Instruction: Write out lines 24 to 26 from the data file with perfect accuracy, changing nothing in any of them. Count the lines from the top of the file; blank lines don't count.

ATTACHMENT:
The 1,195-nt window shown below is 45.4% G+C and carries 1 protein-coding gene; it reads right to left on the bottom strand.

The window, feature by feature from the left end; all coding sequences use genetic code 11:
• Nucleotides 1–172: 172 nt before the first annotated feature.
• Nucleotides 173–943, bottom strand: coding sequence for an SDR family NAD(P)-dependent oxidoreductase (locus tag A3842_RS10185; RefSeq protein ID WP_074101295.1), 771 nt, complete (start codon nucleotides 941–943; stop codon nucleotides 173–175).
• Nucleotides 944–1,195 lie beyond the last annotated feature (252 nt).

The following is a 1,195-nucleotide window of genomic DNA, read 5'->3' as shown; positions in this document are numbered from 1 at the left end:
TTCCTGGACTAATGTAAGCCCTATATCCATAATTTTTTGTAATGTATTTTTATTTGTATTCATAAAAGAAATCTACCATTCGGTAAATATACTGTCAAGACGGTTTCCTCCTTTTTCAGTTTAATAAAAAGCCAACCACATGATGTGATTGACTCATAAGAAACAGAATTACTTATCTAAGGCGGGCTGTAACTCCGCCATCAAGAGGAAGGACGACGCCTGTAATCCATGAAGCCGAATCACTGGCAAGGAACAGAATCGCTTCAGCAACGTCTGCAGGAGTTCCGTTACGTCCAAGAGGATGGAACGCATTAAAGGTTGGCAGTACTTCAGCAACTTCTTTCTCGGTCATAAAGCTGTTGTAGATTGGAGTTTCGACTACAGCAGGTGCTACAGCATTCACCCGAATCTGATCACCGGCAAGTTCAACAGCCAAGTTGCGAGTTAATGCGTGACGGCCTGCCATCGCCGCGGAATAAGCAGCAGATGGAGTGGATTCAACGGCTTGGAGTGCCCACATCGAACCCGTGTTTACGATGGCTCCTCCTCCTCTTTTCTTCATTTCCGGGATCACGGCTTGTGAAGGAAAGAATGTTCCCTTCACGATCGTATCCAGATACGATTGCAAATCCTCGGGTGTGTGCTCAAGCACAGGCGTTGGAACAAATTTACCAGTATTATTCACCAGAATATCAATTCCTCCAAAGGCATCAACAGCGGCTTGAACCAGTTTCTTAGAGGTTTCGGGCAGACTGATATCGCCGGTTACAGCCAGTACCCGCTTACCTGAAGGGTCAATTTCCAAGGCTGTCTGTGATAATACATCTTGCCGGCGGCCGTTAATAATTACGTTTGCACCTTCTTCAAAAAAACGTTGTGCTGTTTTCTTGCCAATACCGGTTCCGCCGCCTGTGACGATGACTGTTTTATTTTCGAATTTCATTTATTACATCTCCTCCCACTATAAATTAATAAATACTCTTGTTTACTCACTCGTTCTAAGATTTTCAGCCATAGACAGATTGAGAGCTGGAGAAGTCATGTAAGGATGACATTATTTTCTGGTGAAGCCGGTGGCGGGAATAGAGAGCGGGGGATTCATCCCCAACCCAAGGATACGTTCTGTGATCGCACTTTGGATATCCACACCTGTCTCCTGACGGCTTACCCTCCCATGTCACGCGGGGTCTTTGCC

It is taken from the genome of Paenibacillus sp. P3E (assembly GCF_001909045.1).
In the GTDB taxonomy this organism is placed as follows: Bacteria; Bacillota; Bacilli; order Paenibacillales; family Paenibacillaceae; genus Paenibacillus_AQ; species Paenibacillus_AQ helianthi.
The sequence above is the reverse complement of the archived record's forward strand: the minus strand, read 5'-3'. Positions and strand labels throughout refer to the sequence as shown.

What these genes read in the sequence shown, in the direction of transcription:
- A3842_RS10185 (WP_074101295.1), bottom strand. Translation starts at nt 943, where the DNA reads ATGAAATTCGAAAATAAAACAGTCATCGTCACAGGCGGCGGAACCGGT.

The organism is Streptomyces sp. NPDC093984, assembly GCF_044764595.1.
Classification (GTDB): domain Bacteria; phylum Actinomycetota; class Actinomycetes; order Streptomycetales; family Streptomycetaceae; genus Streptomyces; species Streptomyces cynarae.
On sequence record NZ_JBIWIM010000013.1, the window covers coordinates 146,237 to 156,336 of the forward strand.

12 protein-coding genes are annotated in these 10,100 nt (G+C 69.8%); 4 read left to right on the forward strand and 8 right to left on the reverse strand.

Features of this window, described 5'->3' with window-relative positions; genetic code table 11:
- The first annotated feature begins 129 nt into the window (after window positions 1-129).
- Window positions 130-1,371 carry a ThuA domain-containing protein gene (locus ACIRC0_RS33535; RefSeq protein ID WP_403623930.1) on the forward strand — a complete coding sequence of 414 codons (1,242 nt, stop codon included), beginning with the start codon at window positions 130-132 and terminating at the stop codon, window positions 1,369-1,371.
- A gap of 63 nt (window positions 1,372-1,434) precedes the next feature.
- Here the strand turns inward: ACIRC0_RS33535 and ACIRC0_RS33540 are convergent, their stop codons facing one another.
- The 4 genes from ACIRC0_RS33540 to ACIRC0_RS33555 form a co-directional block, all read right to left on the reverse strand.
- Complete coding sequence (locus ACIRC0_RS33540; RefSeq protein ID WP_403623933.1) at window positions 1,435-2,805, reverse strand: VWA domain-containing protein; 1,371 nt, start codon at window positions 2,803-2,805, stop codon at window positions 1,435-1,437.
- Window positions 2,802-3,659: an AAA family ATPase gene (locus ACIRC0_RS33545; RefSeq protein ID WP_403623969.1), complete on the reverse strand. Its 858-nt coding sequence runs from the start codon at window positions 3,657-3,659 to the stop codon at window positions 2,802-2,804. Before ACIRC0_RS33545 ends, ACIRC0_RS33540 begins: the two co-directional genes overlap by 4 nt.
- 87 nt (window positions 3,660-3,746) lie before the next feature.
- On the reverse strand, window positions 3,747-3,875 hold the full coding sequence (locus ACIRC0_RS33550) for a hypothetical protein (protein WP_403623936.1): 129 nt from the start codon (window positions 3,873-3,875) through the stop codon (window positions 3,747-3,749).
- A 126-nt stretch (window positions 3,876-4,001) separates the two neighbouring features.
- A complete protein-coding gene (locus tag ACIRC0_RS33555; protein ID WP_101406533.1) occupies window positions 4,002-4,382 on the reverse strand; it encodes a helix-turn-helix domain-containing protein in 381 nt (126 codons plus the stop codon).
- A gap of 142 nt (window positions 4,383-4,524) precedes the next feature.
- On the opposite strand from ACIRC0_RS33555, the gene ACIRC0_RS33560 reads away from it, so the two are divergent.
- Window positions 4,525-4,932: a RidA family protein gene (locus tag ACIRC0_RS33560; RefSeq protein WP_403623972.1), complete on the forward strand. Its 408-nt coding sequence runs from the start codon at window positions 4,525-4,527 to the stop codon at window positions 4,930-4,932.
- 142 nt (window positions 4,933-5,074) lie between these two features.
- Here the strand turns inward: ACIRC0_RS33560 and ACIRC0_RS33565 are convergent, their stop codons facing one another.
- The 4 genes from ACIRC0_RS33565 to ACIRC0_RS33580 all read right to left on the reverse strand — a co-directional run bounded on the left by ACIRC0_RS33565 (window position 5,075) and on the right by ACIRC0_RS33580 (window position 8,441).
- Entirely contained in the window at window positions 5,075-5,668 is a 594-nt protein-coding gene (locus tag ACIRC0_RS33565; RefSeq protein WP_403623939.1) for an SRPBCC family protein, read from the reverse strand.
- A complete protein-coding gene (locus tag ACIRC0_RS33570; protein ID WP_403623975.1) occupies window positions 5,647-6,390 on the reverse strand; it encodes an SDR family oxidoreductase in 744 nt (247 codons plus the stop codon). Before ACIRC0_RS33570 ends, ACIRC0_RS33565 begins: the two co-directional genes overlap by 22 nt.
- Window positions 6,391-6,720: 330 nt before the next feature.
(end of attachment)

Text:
- Window positions 2,802-3,659: an AAA family ATPase gene (locus ACIRC0_RS33545; RefSeq protein ID WP_403623969.1), complete on the reverse strand. Its 858-nt coding sequence runs from the start codon at window positions 3,657-3,659 to the stop codon at window positions 2,802-2,804. Before ACIRC0_RS33545 ends, ACIRC0_RS33540 begins: the two co-directional genes overlap by 4 nt.
- 87 nt (window positions 3,660-3,746) lie before the next feature.
- On the reverse strand, window positions 3,747-3,875 hold the full coding sequence (locus ACIRC0_RS33550) for a hypothetical protein (protein WP_403623936.1): 129 nt from the start codon (window positions 3,873-3,875) through the stop codon (window positions 3,747-3,749).